Freedom New Mexico
Clovis is debating the best way to destroy unwanted animals in its city shelter — gas or lethal injection.
Some local animal-rights activists have suggested the focus should instead be on spay-neuter programs and we agree, as long as those efforts are funded privately and not with taxpayer dollars.
California offers a good example why government should stay out of the pet-population control business.
California’s state Legislature earlier this summer halted its first big pet sterilization effort after public outrage, but legislators aren’t about to give up without another fight. They are now pushing ahead a neutered version of the original bill.
While the proposed fix to the supposed pet-population problem may seem less extreme, the bill paves the way for future laws that would erode pet owners’ and citizens’ rights.
While the original bill required all puppies and kittens be sterilized by the time they are 6 months old, the revised bill only requires sterilization of pets after two (for cats) or three (for dogs) impoundments. The revisions also increase the current fines on owners whose unsterilized pets are impounded.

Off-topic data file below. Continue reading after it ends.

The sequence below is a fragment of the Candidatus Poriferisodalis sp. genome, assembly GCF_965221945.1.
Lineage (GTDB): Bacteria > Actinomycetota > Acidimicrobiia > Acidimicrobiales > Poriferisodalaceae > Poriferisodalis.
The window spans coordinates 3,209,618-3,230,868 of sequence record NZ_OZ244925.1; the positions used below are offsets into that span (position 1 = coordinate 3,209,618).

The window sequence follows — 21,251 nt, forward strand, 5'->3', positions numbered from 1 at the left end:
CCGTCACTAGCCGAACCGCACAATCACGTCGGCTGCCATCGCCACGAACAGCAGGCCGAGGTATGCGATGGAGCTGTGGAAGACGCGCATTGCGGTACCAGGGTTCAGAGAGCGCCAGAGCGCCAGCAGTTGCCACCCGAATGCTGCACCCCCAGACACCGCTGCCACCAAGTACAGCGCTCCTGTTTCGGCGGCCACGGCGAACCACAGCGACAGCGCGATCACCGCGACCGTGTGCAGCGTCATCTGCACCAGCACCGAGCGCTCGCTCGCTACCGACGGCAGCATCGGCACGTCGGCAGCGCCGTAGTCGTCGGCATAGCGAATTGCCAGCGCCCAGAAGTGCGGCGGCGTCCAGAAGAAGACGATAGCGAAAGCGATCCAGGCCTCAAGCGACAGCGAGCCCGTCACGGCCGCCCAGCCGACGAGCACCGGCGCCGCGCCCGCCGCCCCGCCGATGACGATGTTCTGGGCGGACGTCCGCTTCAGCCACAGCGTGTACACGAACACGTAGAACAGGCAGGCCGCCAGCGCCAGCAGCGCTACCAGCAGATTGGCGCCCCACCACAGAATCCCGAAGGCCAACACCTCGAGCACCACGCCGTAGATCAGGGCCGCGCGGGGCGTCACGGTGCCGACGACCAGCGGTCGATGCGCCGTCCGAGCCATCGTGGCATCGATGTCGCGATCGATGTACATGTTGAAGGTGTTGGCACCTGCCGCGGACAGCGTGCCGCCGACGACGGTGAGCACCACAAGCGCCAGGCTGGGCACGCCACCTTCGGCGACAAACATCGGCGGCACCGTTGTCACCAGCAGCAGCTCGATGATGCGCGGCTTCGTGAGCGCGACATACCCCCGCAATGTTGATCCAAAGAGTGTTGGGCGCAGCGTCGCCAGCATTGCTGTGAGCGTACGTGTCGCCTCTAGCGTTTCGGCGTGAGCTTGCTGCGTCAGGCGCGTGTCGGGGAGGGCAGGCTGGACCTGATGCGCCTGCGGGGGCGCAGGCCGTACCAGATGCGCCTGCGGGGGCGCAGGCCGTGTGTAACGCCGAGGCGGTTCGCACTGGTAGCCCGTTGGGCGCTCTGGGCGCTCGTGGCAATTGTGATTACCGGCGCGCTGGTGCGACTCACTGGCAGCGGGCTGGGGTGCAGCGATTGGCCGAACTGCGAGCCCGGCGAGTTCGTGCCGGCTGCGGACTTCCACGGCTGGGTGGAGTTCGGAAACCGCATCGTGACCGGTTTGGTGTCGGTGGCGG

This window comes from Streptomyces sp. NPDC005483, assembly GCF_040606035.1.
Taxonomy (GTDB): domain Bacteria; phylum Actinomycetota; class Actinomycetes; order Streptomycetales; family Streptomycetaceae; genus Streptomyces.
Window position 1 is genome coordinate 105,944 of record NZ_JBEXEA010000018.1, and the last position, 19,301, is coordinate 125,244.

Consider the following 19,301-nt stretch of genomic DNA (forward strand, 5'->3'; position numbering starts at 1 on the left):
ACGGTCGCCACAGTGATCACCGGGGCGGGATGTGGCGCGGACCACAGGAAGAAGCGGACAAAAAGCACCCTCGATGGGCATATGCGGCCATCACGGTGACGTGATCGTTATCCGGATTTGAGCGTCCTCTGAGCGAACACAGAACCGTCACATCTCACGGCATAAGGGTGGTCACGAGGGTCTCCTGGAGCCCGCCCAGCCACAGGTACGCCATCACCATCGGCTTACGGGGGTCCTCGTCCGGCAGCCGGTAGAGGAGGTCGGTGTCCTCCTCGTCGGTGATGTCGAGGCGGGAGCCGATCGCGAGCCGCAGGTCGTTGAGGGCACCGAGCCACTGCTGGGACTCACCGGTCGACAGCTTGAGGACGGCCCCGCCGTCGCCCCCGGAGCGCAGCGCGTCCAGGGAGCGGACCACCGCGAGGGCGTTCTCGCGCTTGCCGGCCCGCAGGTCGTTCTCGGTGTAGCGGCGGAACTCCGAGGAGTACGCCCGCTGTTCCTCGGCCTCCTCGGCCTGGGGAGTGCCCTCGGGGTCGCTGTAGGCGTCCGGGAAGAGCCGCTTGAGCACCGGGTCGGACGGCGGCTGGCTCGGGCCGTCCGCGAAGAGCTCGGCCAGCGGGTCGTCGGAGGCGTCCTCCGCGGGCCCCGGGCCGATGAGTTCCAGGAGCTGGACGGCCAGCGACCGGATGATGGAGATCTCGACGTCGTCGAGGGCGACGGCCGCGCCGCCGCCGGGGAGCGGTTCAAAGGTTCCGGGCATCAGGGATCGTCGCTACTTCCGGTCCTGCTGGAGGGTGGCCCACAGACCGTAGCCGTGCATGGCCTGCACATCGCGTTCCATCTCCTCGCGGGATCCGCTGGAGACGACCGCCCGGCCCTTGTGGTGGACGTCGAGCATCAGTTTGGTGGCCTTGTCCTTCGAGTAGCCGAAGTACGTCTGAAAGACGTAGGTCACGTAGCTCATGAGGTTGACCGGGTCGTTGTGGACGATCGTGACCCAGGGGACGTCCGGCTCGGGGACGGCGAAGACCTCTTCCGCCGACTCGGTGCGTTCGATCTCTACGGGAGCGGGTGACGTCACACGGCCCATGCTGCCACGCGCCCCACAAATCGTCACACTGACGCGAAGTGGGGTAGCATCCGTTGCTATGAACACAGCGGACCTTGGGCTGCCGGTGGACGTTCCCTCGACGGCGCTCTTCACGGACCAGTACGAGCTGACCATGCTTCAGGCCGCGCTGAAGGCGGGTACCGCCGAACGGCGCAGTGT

So if an unneutered dog gets out a couple of times and is picked up by animal control, the owner would be fined $100 — plus any fees incurred for the impoundment. If the dog gets out again, the owner will be forced to foot the bill for sterilization. If the owner was hoping to breed the dog, tough luck.
Using the pretense of controlling the pet population, California